We interviewed Dilys Rose about her new short story collection which was released on the 1st May 2022.
I tried my hand at poetry in my teens — it was typical adolescent, angst-ridden stuff, I think— but I began writing ‘with intent’ in my late twenties so, a while ago!
The stories are extraordinarily wide ranging, what inspirations do you draw on for your writing?
Anything and everything can provide inspiration— what I see, what I overhear, what I wonder about. Usually stories have a toe-hold in the real world but tend to work best when they combine what I know, and what I don’t know but feel motivated to find out. There has to be an element of discovery. I don’t go looking for a story; a story—or the seed of one—presents itself. What’s given is often fairly enigmatic and I have to write the story to find out what it means.
Place is not a passive, fixed backdrop in fiction; it’s an active, essential element. Writing fiction, particularly short stories, is all about selection, choosing which details to include and which to leave out. It may not be clear to me at the outset why I need these details, or what they contribute. I’m not attempting to present ‘the complete Amsterdam’, or even ‘the complete Applecross’. Any details of place must ultimately serve the story. As you can probably work out, I’m not a planner which means that I’m open to being surprised by the direction a story takes. If I could say in advance how a story is going to turn out, it’s unlikely I’d write it at all.
I rarely base a character entirely on a specific person. I may draw on some aspect of a person I’ve met or seen but usually it’s something small that I start with and, bit by bit, a character begins to take shape on the page. Too much information is often counter-productive for fiction. For me, fictional characters are built as much by what they say and how they say it, by what they do and how they do it, as by what they might think or believe.
For me, fictional characters are built as much by what they say and how they say it, by what they do and how they do it, as by what they might think or believe.
My aim is to create a sequence of events in which all the elements combine in some way—which may or may not be immediately obvious—to create a unified, dramatic whole. As with the fiction I like to read, the stories tend to be driven more by character, situation, mood, or idea, than by plot. Once a story is on the go, characters tend to shape plot and theme.
This particular story is written in the present tense, which tends to impart a sense of immediacy, of something unfolding as you read. It certainly wasn’t written like that but in this case that’s the impression I wanted. As Eudora Welty says: ‘Fiction is a lie. Never in its inside thought, always in its outside dress’.
As to process, often the stories have a fairly long gestation period. In the early stages, when one is ‘coming on’ (like a cold) I tend to become restless, distracted, twitchy. It’s not that I am actively thinking about the story. You might say I’m actively not thinking, attempting to clear my mind of all the silt it seems to fill up with constantly. Think of trying to dig a channel in the sand. You dig and dig but the channel continues to fill up with sandy water. I’m drawn to long, aimless walks, intense bouts of housework —always overdue —or other forms of displacement activity. I find that swimming regularly endless laps in the pool can help to sift the silt.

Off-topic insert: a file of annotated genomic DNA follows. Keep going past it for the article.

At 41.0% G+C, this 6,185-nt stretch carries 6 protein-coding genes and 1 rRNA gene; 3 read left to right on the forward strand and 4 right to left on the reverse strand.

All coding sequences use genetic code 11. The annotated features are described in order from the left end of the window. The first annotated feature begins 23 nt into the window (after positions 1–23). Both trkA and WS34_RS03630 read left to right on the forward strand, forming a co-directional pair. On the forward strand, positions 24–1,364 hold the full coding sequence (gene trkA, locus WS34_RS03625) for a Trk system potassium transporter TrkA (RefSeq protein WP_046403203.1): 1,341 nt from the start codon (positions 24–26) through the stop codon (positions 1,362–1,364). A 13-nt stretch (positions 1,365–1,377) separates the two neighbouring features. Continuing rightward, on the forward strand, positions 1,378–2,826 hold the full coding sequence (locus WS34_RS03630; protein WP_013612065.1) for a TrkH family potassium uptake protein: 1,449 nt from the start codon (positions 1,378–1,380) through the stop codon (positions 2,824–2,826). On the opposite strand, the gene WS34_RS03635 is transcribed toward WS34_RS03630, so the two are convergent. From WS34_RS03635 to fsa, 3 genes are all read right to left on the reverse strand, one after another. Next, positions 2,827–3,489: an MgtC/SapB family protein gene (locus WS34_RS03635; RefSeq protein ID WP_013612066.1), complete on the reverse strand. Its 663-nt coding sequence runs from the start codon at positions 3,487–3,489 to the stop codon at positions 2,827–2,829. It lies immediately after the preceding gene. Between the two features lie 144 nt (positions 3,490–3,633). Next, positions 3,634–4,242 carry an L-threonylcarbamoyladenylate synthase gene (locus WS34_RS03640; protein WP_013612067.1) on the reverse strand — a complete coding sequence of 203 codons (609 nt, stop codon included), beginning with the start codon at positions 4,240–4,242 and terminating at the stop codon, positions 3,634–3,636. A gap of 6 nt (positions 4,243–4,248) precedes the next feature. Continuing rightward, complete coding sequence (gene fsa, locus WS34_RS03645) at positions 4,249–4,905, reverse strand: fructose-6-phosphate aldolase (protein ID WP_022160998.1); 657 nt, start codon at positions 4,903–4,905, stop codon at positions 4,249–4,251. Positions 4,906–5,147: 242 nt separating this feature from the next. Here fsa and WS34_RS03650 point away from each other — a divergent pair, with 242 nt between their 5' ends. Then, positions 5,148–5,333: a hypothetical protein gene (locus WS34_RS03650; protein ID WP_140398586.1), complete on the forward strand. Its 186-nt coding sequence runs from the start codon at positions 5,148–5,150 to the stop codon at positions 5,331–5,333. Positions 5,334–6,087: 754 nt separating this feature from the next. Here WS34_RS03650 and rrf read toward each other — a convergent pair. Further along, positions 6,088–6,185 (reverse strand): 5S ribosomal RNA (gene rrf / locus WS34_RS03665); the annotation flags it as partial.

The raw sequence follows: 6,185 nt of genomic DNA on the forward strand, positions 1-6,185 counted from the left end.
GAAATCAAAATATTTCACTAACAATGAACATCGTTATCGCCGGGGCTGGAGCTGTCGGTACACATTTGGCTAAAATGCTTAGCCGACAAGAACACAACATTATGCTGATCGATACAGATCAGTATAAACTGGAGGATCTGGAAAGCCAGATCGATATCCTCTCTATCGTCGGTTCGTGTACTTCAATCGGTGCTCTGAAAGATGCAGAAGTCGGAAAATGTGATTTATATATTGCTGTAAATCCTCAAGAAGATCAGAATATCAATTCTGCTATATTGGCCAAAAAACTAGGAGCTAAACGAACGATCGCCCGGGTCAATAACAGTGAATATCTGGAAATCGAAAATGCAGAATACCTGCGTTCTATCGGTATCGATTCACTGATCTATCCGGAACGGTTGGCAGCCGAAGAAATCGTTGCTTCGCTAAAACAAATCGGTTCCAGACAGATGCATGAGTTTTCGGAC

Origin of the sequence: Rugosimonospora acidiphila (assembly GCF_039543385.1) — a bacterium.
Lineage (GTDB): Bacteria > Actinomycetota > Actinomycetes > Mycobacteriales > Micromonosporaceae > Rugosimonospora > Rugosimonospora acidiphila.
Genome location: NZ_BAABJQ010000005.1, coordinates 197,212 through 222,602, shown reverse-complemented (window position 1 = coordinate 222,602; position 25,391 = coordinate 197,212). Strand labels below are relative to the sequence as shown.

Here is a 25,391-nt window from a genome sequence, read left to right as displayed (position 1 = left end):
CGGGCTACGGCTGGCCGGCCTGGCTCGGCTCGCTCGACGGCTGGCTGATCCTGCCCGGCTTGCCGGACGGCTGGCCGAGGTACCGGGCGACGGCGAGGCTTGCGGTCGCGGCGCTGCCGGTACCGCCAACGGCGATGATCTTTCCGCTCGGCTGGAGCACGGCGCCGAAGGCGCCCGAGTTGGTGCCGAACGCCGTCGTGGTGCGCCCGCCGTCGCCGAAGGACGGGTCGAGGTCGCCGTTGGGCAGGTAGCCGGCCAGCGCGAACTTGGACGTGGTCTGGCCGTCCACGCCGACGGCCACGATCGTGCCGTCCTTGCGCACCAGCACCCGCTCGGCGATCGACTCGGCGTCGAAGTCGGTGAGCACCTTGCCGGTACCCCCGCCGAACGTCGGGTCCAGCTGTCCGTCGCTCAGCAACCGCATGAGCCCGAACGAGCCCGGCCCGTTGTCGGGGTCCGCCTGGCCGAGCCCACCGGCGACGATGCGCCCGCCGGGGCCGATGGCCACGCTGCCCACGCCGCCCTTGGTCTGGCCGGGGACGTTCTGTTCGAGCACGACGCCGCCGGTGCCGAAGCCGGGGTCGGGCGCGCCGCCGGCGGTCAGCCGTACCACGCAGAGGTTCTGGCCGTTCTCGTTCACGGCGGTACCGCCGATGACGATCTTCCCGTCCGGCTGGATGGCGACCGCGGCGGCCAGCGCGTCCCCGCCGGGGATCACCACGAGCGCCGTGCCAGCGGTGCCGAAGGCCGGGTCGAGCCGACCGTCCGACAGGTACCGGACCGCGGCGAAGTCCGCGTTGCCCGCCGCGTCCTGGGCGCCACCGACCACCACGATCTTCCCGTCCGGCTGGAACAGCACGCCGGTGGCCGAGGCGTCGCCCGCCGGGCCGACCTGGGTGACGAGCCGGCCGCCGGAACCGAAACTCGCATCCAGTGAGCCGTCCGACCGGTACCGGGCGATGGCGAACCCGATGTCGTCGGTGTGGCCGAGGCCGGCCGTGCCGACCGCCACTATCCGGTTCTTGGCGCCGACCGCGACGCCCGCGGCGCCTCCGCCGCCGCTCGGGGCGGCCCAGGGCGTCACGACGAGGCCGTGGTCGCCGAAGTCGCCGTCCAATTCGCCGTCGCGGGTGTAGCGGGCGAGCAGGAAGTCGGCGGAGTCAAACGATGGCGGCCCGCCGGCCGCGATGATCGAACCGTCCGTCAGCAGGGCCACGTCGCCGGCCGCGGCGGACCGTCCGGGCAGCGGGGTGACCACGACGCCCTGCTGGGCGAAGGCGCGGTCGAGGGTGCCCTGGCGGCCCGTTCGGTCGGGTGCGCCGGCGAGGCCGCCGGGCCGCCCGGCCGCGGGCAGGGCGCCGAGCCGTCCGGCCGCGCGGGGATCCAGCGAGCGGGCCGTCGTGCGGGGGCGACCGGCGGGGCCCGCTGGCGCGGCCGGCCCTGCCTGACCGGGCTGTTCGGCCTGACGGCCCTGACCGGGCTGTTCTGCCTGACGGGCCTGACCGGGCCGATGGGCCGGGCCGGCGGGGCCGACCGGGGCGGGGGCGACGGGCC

As Susan Sontag says: ‘Art is not only about something; it is something. A work of art is a thing in the world, not just a text or commentary on the world’. My aim is not to try to persuade a reader of any ‘message’ but to offer up an experience.
I’ve been writing for forty years and during that time there have been countless political events. I carry these around—who doesn’t?—and these events are likely to colour, or bleed into, the work but this might not happen for months, or years after, and when it does appear, it may not be recognisable for what it is. But fiction is not a vehicle for my own bugbears. The most recent story in this collection, ‘Rhoda, Blondie’ is placed firmly within lockdown but lockdown is not what the story is ‘about’. As Susan Sontag says: ‘Art is not only about something; it is something. A work of art is a thing in the world, not just a text or commentary on the world’. My aim is not to try to persuade a reader of any ‘message’ but to offer up an experience.
I’d say it’s more that characters—or stories— don’t have a neat ending, or one that is straightforward or easily summarised. I’m not writing fairy tales, after all. A good number of stories do end on an upbeat note, even if that note may be no more than a flicker of something better to come. I’m more interested in setting light against dark; you can only fully appreciate one if you have the other. As to mirroring life, my aim is not replicate the world around me, even if aspects of the stories may seem familiar, or life-like. Other forms of writing aim to replicate the world, and do it well. As a writer of fiction, I aim to bring something new into existence.
Other forms of writing aim to replicate the world, and do it well. As a writer of fiction, I aim to bring something new into existence.